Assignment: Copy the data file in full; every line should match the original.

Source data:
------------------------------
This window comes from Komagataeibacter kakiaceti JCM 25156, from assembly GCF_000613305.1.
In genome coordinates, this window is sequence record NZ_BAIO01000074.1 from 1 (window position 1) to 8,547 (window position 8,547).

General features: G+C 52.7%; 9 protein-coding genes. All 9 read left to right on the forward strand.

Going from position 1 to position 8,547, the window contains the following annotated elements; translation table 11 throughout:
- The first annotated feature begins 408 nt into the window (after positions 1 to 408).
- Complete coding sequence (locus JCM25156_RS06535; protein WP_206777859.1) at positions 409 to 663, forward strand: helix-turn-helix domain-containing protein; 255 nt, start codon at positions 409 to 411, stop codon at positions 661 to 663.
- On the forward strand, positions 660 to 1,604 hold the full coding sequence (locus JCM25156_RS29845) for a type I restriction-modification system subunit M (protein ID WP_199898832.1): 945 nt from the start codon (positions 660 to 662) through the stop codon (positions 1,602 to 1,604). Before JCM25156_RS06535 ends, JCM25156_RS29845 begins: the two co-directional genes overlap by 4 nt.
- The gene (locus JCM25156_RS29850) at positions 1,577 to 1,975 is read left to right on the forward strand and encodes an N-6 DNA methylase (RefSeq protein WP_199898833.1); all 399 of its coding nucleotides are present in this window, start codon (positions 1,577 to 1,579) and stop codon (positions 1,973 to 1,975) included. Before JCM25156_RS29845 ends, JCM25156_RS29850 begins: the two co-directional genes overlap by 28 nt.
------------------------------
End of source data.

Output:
This window comes from Komagataeibacter kakiaceti JCM 25156, from assembly GCF_000613305.1.
In genome coordinates, this window is sequence record NZ_BAIO01000074.1 from 1 (window position 1) to 8,547 (window position 8,547).

General features: G+C 52.7%; 9 protein-coding genes. All 9 read left to right on the forward strand.

Going from position 1 to position 8,547, the window contains the following annotated elements; translation table 11 throughout:
- The first annotated feature begins 408 nt into the window (after positions 1 to 408).
- Complete coding sequence (locus JCM25156_RS06535; protein WP_206777859.1) at positions 409 to 663, forward strand: helix-turn-helix domain-containing protein; 255 nt, start codon at positions 409 to 411, stop codon at positions 661 to 663.
- On the forward strand, positions 660 to 1,604 hold the full coding sequence (locus JCM25156_RS29845) for a type I restriction-modification system subunit M (protein ID WP_199898832.1): 945 nt from the start codon (positions 660 to 662) through the stop codon (positions 1,602 to 1,604). Before JCM25156_RS06535 ends, JCM25156_RS29845 begins: the two co-directional genes overlap by 4 nt.
- The gene (locus JCM25156_RS29850) at positions 1,577 to 1,975 is read left to right on the forward strand and encodes an N-6 DNA methylase (RefSeq protein WP_199898833.1); all 399 of its coding nucleotides are present in this window, start codon (positions 1,577 to 1,579) and stop codon (positions 1,973 to 1,975) included. Before JCM25156_RS29845 ends, JCM25156_RS29850 begins: the two co-directional genes overlap by 28 nt.